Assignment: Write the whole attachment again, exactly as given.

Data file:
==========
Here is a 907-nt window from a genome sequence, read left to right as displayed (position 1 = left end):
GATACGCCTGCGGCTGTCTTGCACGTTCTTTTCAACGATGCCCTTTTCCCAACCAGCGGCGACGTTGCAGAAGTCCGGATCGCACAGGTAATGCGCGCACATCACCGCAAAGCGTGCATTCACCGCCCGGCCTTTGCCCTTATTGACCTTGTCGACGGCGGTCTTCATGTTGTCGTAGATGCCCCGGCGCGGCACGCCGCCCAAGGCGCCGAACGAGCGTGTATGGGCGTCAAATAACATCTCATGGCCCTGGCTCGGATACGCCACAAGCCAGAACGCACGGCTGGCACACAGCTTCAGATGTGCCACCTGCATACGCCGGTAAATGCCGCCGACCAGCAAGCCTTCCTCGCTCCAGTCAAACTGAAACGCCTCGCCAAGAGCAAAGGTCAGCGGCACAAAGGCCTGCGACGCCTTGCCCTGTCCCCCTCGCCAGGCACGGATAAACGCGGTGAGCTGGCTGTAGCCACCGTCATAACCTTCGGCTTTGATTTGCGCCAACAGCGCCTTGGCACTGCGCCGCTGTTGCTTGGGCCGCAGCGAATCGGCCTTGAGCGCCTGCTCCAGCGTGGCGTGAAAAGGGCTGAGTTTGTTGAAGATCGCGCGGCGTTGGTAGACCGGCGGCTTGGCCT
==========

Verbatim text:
Here is a 907-nt window from a genome sequence, read left to right as displayed (position 1 = left end):
GATACGCCTGCGGCTGTCTTGCACGTTCTTTTCAACGATGCCCTTTTCCCAACCAGCGGCGACGTTGCAGAAGTCCGGATCGCACAGGTAATGCGCGCACATCACCGCAAAGCGTGCATTCACCGCCCGGCCTTTGCCCTTATTGACCTTGTCGACGGCGGTCTTCATGTTGTCGTAGATGCCCCGGCGCGGCACGCCGCCCAAGGCGCCGAACGAGCGTGTATGGGCGTCAAATAACATCTCATGGCCCTGGCTCGGATACGCCACAAGCCAGAACGCACGGCTGGCACACAGCTTCAGATGTGCCACCTGCATACGCCGGTAAATGCCGCCGACCAGCAAGCCTTCCTCGCTCCAGTCAAACTGAAACGCCTCGCCAAGAGCAAAGGTCAGCGGCACAAAGGCCTGCGACGCCTTGCCCTGTCCCCCTCGCCAGGCACGGATAAACGCGGTGAGCTGGCTGTAGCCACCGTCATAACCTTCGGCTTTGATTTGCGCCAACAGCGCCTTGGCACTGCGCCGCTGTTGCTTGGGCCGCAGCGAATCGGCCTTGAGCGCCTGCTCCAGCGTGGCGTGAAAAGGGCTGAGTTTGTTGAAGATCGCGCGGCGTTGGTAGACCGGCGGCTTGGCCT